IP core. The contents of this register drive the
port_response_timeout output signal.
•
Variations using Logical layers: The duration of the port response
time-out for all transactions that require a response—including
MAINTENANCE, DOORBELL, NWRITE_R, and NREAD transactions—is
approximately equal to 4.5 seconds multiplied by the contents of
this field, divided by (224 - 1). Note: Avoid time-out values less than
0x000010 because they may not be reliable. Note: A new value in
this field might not propagate quickly enough to be applied to the
next transaction. Any packet sent within 64 Avalon clock cycles of
the value change in the register might be sent using the previous
time-out value. Note: Avoid changing the value in this field when
any packet is waiting to be transmitted or waiting for a response, to
ensure that in each FIFO, the pending entries all have the same
time-out value.
Reserved
8'h0
Port General Control—Offset: 0x13C
Field
Bits
Access
Function
Default
RW
A host device is a device that is responsible for system exploration,
initialization, and maintenance. Host devices typically initialize agent
or slave devices.
'b0 - agent or slave device
'b1 - host device
1'b0
RW
The Master Enable bit controls whether or not a device is allowed
to issue requests to the system. If Master Enable is not set, the
device may only respond to requests.
'b0 - The processing element cannot issue requests
'b1 - The processing element can issue requests
Variations that use only the Physical layer ignore this bit.
1'b0
[29]
RW
This device has been located by the processing element responsible
for system configuration.
'b0 - The device has not been previously discovered
'b1 - The device has been discovered by another processing element
1'b0
[28:0]
RO
Reserved
HOST
[31]
ENA
[30]
DISCOVER
RSRV
Table 61.
Default
29'b0
Port 0 Local AckID CSR—Offset: 0x148
Field
Bits
Access
RSRV
[31:29]
RO
Reserved
3'b0
INBOUND_ACKID
[28:24]
RO
Next expected packet ackID.
5’b0
RSRV
[23:13]
RO
Reserved
[12:8]
RO
RSRV
[7:5]
RO
Reserved
3'b0
OUTBOUND_ACKID
[4:0]
RO
Next transmitted packet ackID.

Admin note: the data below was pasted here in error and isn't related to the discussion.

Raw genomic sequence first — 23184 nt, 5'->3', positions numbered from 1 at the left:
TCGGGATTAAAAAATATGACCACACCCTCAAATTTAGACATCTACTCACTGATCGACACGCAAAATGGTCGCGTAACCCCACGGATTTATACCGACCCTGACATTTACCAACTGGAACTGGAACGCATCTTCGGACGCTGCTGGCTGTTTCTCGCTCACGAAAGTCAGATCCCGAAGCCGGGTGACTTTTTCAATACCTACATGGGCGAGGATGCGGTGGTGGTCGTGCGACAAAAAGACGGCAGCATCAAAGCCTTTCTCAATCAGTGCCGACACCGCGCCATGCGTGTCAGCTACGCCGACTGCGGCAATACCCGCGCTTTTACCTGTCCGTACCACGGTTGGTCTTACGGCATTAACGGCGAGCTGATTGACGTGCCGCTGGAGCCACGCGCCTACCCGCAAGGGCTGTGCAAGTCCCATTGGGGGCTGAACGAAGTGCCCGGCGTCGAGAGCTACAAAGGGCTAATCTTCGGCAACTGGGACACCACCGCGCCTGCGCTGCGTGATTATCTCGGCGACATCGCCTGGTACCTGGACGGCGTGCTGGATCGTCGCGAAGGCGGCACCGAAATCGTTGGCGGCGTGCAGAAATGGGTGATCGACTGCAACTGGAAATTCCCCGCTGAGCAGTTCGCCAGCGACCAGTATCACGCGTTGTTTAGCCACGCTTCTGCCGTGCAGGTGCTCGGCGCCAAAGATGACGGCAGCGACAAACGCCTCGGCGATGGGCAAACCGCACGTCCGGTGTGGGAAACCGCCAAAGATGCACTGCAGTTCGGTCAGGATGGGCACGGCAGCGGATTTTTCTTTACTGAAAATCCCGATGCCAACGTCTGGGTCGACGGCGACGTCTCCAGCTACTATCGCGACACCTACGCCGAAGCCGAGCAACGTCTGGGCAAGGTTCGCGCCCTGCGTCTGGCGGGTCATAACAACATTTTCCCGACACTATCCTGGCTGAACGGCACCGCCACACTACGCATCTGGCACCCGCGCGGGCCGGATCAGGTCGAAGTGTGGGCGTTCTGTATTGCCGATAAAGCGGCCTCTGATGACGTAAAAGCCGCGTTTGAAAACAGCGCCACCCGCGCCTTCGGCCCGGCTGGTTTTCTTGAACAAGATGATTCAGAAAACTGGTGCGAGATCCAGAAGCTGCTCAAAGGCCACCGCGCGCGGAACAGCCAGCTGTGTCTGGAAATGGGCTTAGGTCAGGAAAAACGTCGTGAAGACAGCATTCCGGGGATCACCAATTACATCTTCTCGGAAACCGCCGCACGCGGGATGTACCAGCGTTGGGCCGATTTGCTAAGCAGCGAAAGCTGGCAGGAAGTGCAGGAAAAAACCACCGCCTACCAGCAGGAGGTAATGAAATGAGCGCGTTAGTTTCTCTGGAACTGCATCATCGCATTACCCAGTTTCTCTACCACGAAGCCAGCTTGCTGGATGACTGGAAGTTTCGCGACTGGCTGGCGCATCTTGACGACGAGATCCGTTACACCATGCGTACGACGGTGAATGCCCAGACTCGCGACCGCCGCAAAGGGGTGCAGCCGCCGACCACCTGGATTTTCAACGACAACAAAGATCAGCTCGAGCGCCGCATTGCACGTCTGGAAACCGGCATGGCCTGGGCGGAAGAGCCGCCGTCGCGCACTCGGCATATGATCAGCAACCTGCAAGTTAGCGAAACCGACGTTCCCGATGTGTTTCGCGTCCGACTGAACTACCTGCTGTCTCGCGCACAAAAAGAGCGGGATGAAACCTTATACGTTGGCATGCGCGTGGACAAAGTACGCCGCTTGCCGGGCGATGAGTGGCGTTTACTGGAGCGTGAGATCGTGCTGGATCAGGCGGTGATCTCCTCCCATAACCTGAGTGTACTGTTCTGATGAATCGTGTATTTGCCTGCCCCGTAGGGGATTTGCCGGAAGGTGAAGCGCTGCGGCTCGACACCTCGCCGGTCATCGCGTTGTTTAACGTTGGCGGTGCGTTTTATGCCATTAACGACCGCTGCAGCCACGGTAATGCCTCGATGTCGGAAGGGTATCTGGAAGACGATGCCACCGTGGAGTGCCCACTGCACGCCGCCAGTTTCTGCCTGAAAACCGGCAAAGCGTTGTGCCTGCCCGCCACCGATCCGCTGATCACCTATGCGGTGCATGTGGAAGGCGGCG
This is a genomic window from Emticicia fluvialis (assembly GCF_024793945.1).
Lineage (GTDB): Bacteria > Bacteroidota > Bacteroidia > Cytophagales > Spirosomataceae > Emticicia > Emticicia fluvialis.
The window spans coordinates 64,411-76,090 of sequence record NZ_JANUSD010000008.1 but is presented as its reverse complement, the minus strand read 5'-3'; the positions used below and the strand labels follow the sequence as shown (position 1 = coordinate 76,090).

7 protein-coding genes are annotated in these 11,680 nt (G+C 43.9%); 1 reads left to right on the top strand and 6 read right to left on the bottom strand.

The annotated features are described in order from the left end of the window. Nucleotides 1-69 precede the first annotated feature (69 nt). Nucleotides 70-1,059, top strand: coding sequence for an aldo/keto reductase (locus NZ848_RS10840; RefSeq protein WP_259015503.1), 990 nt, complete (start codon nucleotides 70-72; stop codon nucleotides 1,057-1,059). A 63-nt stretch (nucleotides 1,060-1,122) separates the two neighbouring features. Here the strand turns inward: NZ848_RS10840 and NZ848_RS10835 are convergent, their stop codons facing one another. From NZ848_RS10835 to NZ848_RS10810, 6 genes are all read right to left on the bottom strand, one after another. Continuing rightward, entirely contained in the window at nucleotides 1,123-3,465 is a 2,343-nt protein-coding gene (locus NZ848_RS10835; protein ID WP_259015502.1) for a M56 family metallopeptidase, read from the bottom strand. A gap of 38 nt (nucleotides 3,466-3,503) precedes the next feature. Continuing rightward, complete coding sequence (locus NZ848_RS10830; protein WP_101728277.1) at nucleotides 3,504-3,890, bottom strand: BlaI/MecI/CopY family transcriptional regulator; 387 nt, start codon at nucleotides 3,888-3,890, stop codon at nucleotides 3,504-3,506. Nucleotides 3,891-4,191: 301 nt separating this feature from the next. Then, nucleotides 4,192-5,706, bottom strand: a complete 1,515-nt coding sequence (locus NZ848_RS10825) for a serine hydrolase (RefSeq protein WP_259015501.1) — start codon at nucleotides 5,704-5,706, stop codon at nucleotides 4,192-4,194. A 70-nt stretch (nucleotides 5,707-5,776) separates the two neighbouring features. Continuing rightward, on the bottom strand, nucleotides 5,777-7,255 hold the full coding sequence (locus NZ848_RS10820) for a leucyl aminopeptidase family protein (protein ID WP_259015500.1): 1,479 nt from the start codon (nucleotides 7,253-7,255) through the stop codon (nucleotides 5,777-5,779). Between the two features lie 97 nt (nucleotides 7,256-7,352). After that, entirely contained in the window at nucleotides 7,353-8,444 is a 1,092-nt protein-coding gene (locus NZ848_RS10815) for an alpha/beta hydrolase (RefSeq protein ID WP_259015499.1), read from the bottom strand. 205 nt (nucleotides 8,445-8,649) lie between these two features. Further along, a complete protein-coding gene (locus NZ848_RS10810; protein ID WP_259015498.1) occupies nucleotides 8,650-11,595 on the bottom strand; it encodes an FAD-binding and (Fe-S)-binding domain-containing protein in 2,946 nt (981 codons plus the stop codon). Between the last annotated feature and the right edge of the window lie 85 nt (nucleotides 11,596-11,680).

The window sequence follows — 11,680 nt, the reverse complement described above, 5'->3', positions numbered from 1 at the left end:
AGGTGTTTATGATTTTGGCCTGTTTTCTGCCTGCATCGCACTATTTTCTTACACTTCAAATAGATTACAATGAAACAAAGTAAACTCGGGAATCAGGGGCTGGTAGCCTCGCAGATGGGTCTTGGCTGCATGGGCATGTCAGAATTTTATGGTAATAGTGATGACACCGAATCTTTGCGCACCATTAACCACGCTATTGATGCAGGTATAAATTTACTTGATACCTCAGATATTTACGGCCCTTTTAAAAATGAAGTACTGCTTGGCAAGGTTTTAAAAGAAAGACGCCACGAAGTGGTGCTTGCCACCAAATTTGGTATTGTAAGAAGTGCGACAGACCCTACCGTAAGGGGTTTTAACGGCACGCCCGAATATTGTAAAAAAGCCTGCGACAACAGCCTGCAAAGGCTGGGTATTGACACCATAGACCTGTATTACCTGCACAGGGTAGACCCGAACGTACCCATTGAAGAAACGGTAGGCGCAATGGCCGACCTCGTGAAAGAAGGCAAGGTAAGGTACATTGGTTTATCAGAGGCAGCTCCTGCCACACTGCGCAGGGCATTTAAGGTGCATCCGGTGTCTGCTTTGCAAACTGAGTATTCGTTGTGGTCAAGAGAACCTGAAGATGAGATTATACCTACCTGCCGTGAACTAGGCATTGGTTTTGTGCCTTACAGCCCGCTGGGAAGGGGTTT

5'b0
OUTSTANDING_
ACKID
Function
Next expected acknowledge control-symbol ackID.
Defaul
t
11’b0
5'b0
RapidIO IP Core User Guide
139
6 Software Interface
Table 62.
Port 0 Error and Status CSR—Offset: 0x158
Field43
RSRV
Bits
Access
[31:21]
RO
[20]
RW1C
[19]
Reserved
11'b0
1'b0
RO
Output port has received a packet-retry control symbol and cannot
make forward progress. This bit is cleared when a packet-accepted
or packet-not-accepted control symbol is received.
1'b0
[18]
RO
Output port has been stopped due to a retry and is trying to recover.
When a port receives a packet_retry control symbol, it enters the
Output Retry Stopped state. In this state, the port transmits a
restart-from-retry control symbol to its link partner. The link
partner exits the Input Retry Stopped state and normal operation
resumes. The port exits the Output Retry Stopped state.
1'b0
[17]
RW1C
Output port has encountered a transmission error and has possibly
recovered from it. This bit is set when the OUT_ERR_STOP bit is set.
1'b0
1'b0
OUT_RETRIED
OUT_RTY_STOP
[16]
RO
Output port has been stopped due to a transmission error and is trying
to recover. The output port is in the Output Error Stopped state. The
port enters into this state when it receives a packet-not-accepted
control symbol. To exit from this state, the port issues an inputstatus link-request/input-status (restart-from-error) control
symbol. The port waits for the link-response control symbol and
exits the Output Error Stopped state.
[15:11]
RO
Reserved
5'b0
[10]
RO
Input port is stopped due to a retry. When the receiver issues a
packet-retry control symbol to its link partner, it enters the Input
Retry Stopped state. The receiver issues a packet-retry when
sufficient buffer space is not available to accept the packet for that
specific priority. The receiver continues in the Input Retry Stopped
state until it receives a restart-from-retry control symbol.
1'b0
[9]
RW1C
[8]
RO
OUT_ERR_STOP
RSRV
Default
Output port has encountered a retry condition. In all cases, this
condition is caused by the port receiving a packet-retry control
symbol. This bit is set if the OUT_RTY_STOP bit is set.
OUT_RTY_ENC
OUT_ERR_ENC
Function
IN_RTY_STOP
IN_ERR_ENC
IN_ERR_STOP
Input port has encountered a transmission error. This bit is set if the
IN_ERR_STOP bit is set.
1'b0
Input port is stopped due to a transmission error. The port is in the
Input Error Stop state.
1'b0
continued...
43 Refer to Error Detection and Management for details
RapidIO IP Core User Guide
140
6 Software Interface
Field43
Bits
Access
Function
Default
The following conditions cause the input port to transition to this state:
• Cancellation of a packet by using the restart-from-retry
control symbol.
• Invalid character or valid character other than A, K, or R in an idle
sequence.
• Single bit transmission errors.
• Any of the following link protocol violations:
Unexpected packet accepted
Unexpected packet-retry
Unexpected packet-not-accepted packet Acknowledgment control
symbol with an unexpected packet_ackID
•
•
Link time-out while waiting for an acknowledgment control symbol
Corrupted control symbols, that is, CRC violations on the symbol.
Any of the following Packet Errors:
Unexpected ackID value
Incorrect CRC value
Invalid characters or valid nondata characters
Max data payload violations
The recovery mechanism consists of these steps:
Issue a packet-not-accepted control symbol.
Wait for link-request/input-status control symbol.
Send link-response control symbol.